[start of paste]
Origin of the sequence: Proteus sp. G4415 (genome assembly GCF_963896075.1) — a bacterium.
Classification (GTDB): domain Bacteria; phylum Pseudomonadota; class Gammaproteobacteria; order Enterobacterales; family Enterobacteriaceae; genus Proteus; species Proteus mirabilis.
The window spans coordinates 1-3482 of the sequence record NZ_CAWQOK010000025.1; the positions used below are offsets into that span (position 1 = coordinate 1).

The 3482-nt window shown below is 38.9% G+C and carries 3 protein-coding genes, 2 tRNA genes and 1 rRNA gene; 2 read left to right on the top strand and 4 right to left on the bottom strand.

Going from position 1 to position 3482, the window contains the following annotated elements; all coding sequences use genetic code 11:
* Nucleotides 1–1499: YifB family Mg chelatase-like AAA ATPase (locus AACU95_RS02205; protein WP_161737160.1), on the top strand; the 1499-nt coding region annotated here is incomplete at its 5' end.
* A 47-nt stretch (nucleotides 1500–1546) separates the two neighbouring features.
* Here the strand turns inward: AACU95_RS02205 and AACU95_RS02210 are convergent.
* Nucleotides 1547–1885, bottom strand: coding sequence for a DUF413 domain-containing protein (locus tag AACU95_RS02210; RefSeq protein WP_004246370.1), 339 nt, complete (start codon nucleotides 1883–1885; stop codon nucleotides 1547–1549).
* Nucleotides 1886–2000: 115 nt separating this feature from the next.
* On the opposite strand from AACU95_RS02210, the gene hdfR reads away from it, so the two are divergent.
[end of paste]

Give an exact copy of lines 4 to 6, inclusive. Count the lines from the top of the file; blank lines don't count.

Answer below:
The 3482-nt window shown below is 38.9% G+C and carries 3 protein-coding genes, 2 tRNA genes and 1 rRNA gene; 2 read left to right on the top strand and 4 right to left on the bottom strand.

Going from position 1 to position 3482, the window contains the following annotated elements; all coding sequences use genetic code 11:
* Nucleotides 1–1499: YifB family Mg chelatase-like AAA ATPase (locus AACU95_RS02205; protein WP_161737160.1), on the top strand; the 1499-nt coding region annotated here is incomplete at its 5' end.